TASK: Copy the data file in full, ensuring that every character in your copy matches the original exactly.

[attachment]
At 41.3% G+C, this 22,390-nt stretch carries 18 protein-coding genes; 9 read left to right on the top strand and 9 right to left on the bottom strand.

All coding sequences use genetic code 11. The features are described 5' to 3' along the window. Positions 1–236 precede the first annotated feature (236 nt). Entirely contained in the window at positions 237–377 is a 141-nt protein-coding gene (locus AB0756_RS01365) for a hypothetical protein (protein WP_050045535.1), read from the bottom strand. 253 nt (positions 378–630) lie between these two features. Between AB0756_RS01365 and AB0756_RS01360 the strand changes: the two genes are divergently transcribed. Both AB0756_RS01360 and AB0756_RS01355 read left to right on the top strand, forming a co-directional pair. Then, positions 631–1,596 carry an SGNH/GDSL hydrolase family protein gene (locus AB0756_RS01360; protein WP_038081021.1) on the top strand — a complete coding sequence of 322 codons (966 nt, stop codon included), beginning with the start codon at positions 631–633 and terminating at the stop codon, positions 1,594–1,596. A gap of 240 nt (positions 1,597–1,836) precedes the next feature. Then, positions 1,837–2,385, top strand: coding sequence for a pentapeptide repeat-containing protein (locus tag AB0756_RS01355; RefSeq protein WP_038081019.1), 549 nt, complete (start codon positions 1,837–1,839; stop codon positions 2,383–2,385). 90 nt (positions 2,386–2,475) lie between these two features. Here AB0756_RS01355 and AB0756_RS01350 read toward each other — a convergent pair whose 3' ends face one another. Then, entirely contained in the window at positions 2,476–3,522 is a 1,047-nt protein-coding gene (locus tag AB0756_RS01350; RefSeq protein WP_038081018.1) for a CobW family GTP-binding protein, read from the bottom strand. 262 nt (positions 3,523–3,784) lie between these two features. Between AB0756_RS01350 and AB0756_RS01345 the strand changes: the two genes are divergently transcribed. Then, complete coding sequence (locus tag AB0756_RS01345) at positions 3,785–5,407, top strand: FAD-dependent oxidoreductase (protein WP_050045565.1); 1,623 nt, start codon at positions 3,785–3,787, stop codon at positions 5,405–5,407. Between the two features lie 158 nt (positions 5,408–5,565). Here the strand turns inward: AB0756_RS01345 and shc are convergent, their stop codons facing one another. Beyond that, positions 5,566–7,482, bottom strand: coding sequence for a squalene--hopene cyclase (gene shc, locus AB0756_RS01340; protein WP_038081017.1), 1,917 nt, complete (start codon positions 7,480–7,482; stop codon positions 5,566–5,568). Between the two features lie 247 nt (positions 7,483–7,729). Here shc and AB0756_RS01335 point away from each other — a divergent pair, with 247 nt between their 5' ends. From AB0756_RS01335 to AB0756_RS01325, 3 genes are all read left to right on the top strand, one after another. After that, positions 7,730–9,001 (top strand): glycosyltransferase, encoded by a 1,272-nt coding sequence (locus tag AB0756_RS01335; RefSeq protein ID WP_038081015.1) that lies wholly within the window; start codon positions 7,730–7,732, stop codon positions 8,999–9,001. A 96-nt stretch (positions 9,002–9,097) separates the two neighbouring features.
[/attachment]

At 41.3% G+C, this 22,390-nt stretch carries 18 protein-coding genes; 9 read left to right on the top strand and 9 right to left on the bottom strand.

All coding sequences use genetic code 11. The features are described 5' to 3' along the window. Positions 1–236 precede the first annotated feature (236 nt). Entirely contained in the window at positions 237–377 is a 141-nt protein-coding gene (locus AB0756_RS01365) for a hypothetical protein (protein WP_050045535.1), read from the bottom strand. 253 nt (positions 378–630) lie between these two features. Between AB0756_RS01365 and AB0756_RS01360 the strand changes: the two genes are divergently transcribed. Both AB0756_RS01360 and AB0756_RS01355 read left to right on the top strand, forming a co-directional pair. Then, positions 631–1,596 carry an SGNH/GDSL hydrolase family protein gene (locus AB0756_RS01360; protein WP_038081021.1) on the top strand — a complete coding sequence of 322 codons (966 nt, stop codon included), beginning with the start codon at positions 631–633 and terminating at the stop codon, positions 1,594–1,596. A gap of 240 nt (positions 1,597–1,836) precedes the next feature. Then, positions 1,837–2,385, top strand: coding sequence for a pentapeptide repeat-containing protein (locus tag AB0756_RS01355; RefSeq protein WP_038081019.1), 549 nt, complete (start codon positions 1,837–1,839; stop codon positions 2,383–2,385). 90 nt (positions 2,386–2,475) lie between these two features. Here AB0756_RS01355 and AB0756_RS01350 read toward each other — a convergent pair whose 3' ends face one another. Then, entirely contained in the window at positions 2,476–3,522 is a 1,047-nt protein-coding gene (locus tag AB0756_RS01350; RefSeq protein WP_038081018.1) for a CobW family GTP-binding protein, read from the bottom strand. 262 nt (positions 3,523–3,784) lie between these two features. Between AB0756_RS01350 and AB0756_RS01345 the strand changes: the two genes are divergently transcribed. Then, complete coding sequence (locus tag AB0756_RS01345) at positions 3,785–5,407, top strand: FAD-dependent oxidoreductase (protein WP_050045565.1); 1,623 nt, start codon at positions 3,785–3,787, stop codon at positions 5,405–5,407. Between the two features lie 158 nt (positions 5,408–5,565). Here the strand turns inward: AB0756_RS01345 and shc are convergent, their stop codons facing one another. Beyond that, positions 5,566–7,482, bottom strand: coding sequence for a squalene--hopene cyclase (gene shc, locus AB0756_RS01340; protein WP_038081017.1), 1,917 nt, complete (start codon positions 7,480–7,482; stop codon positions 5,566–5,568). Between the two features lie 247 nt (positions 7,483–7,729). Here shc and AB0756_RS01335 point away from each other — a divergent pair, with 247 nt between their 5' ends. From AB0756_RS01335 to AB0756_RS01325, 3 genes are all read left to right on the top strand, one after another. After that, positions 7,730–9,001 (top strand): glycosyltransferase, encoded by a 1,272-nt coding sequence (locus tag AB0756_RS01335; RefSeq protein ID WP_038081015.1) that lies wholly within the window; start codon positions 7,730–7,732, stop codon positions 8,999–9,001. A 96-nt stretch (positions 9,002–9,097) separates the two neighbouring features.